Deadline extended for £1,000 Christmas grant for wet-led pubs: The deadline for applications for the Christmas Support Payment (CSP) grant of £1,000 for wet-led pubs that lost out on trade during the festive period has been extended. Businesses that trade on a predominantly drinks-first basis now have until Sunday, 28 February to apply for the one-off payment, which is in addition to any other existing grant schemes. CSP is available to pubs that were in tiers two and three, which were forced to reduce their operations as a result of the covid-19 restrictions. The new money is in addition to the furlough scheme and the business rates holiday, which run until May. Pubs eligible for the CSP are invited to apply through their local authority, which will be responsible for distributing the grants.

Regulation of short-term lets in Scotland moves closer: Regulation of short-term lets in Scotland has moved a step closer. The Scottish parliament’s local government and communities committee has voted in favour of pushing ahead with legislation. UKHospitality Scotland executive director Willie Macleod said: “There are further parliamentary stages to be gone through before the statutory instruments can be finalised, but this should result in a more even-handed competitive position with the heavily regulated hotel industry. Regulation of short-term lets is long overdue, so it is encouraging to see the Scottish government pushing ahead with legislation that will benefit consumers and assist with awareness of, and compliance with, relevant regulations. The past few years has seen a boom in short-term letting, which has brought with it a host of issues for residents and customers, and highlighted serious issues around fairness. This is not about stifling innovation. Regulation is necessary in order to ensure customers are protected and there is a level playing field for businesses.”

Deliveroo expands ‘Signature’ service: Deliveroo has announced a major global expansion of its “Signature” service for restaurant partners across the UK and international markets. Signature enables customers to order via restaurants’ own websites and apps, “while allowing them to benefit from Deliveroo’s knowledge in logistics and food delivery”. A selection of restaurants are now live with Signature including Nando’s, PizzaExpress, Wagamama and Patty & Bun. Deliveroo aims to have 50 new restaurant partners signed up to Signature by the end of the month. Deliveroo has developed two products under the Signature service – a logistics and customer service solution where Deliveroo completes food delivery orders made through restaurants’ own channels, and a full-stack end-to-end solution that also includes website design and support from Deliveroo. Deliveroo said Signature would help restaurants reach new customers, build relationships with customers directly and grow their online business. Stephen Goldstein, European vice-president for restaurants at Deliveroo, said: “Enabling customers to order delivery via restaurants’ own channels is a compelling proposition for our partners and deepens our relationships with these partners.”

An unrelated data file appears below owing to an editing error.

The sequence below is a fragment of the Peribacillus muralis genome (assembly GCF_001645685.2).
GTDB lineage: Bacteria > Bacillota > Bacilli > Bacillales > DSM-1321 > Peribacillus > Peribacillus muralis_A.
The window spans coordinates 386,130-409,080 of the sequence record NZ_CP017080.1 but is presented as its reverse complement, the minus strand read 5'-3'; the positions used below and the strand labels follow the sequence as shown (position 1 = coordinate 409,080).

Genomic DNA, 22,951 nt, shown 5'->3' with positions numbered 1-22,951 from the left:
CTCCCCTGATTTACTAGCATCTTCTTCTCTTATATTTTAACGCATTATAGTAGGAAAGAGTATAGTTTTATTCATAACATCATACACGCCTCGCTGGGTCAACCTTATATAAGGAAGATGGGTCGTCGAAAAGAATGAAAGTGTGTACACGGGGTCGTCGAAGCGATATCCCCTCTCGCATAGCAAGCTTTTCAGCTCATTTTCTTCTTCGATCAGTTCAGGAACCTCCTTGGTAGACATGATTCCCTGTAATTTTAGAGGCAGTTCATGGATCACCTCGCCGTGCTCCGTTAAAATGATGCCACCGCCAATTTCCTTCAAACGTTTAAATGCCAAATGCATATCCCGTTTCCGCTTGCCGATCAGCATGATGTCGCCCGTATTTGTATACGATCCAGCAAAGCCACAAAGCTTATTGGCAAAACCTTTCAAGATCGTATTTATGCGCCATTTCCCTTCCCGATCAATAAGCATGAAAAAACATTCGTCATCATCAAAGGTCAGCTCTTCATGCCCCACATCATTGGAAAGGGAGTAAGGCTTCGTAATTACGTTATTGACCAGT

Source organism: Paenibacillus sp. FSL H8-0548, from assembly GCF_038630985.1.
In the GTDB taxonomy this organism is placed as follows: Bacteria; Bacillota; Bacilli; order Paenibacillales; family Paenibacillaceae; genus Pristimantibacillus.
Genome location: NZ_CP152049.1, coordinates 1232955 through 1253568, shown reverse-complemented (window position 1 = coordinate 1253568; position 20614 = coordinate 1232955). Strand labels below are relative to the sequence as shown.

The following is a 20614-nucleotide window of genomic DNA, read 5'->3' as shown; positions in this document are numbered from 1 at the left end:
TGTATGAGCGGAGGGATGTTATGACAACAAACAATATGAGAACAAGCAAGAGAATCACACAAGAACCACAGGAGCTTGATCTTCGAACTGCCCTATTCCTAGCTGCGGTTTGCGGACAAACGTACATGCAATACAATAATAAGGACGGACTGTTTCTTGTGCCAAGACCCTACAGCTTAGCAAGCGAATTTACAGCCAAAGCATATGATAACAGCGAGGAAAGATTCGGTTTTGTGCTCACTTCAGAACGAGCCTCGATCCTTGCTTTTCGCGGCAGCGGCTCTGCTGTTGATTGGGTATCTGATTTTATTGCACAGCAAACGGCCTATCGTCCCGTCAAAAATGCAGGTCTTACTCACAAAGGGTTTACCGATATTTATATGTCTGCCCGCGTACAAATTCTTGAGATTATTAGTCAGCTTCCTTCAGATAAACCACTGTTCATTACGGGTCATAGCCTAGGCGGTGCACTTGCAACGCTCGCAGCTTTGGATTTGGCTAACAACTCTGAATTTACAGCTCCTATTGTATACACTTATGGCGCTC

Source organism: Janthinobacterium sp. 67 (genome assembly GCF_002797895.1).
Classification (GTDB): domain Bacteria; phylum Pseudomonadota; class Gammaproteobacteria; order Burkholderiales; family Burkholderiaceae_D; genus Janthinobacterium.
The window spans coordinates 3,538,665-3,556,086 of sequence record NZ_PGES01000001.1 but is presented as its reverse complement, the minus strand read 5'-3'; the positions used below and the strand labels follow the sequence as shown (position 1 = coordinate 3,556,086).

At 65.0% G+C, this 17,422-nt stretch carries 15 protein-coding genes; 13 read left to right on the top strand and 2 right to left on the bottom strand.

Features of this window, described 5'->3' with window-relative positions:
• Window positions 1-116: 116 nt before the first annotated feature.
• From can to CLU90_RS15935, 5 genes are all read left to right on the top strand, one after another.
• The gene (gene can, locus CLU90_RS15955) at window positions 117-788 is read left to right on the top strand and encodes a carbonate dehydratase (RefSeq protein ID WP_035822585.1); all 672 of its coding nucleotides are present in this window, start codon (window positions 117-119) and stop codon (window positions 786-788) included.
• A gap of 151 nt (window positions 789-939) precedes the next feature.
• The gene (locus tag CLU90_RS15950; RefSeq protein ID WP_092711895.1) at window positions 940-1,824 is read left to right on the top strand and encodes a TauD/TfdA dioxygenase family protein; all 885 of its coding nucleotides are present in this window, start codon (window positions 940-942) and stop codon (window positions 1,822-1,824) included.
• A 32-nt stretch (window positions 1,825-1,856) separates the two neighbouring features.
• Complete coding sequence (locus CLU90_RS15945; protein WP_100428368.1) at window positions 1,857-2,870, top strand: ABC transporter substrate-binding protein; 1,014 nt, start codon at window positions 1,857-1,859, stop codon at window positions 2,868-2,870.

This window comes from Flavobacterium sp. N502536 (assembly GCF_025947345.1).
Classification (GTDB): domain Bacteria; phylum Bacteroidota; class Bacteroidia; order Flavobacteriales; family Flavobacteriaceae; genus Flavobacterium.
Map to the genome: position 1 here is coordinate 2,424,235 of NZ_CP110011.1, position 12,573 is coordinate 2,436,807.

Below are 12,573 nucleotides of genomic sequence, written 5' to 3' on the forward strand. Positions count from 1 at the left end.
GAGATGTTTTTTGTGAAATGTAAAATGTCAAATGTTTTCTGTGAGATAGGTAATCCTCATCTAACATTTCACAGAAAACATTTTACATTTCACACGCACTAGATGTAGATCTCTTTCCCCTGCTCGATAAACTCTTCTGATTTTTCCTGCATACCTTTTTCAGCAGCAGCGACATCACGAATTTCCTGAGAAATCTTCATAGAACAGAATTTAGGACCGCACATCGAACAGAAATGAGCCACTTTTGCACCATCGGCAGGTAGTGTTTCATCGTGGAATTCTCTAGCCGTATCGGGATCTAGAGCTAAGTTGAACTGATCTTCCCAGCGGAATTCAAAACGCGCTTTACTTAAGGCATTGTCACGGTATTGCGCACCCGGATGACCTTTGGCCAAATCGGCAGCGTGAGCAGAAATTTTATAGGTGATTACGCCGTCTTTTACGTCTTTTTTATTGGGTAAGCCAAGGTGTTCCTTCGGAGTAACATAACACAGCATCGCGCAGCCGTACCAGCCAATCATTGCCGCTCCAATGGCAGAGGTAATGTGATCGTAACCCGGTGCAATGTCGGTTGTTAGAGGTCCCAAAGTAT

Company News:

Casual Dining Group administrators anticipate lease assignment process to be completed by July: AlixPartners, the administrators of Casual Dining Group, has said it anticipates the lease assignment process of 154 sites will be completed by July. Last summer, private equity company Epiris paid £18m to buy the bulk of Casual Dining Group, operator of the Bella Italia, Café Rouge and Las Iguanas brands, out of administration, paying £9m up front with a further £9m deferred until assignment of its leasehold portfolio. In an administrators report update, 32 individual leases and 12 sites based at various Center Parcs with a total consideration of £5.7m have so far been assigned successfully. The report stated: “The deferred consideration is not yet payable however the administrators anticipate this process will be completed by the anniversary of the administrations.” As part of the sale, the administrators granted a Licence to Occupy (LTO) for 154 sites while Epiris and the newly formed The Big Table group negotiated ongoing occupation arrangements with the relevant landlords. Of the remaining LTO properties to be assigned, 86 are at advanced negotiation stage with an aggregate value of more than £8m and assignments are expected imminently. Heads of terms are still being agreed in relation to 22 LTO properties. As previously reported, 97 sites were exited prior to the sale of the business and assets, which are being marketed by AG&G. The report states: “To date, the administrators have completed in-situ sales of assets in exit sites totalling £313,500.” Propel revealed last summer Epiris was set to commit £43m of funding for The Big Table. That figure would include significant levels of cash commitment for the next 12 months to manage the impact covid-19 continues to have on footfall and revenue, and then to support and grow the group by refurbishing sites.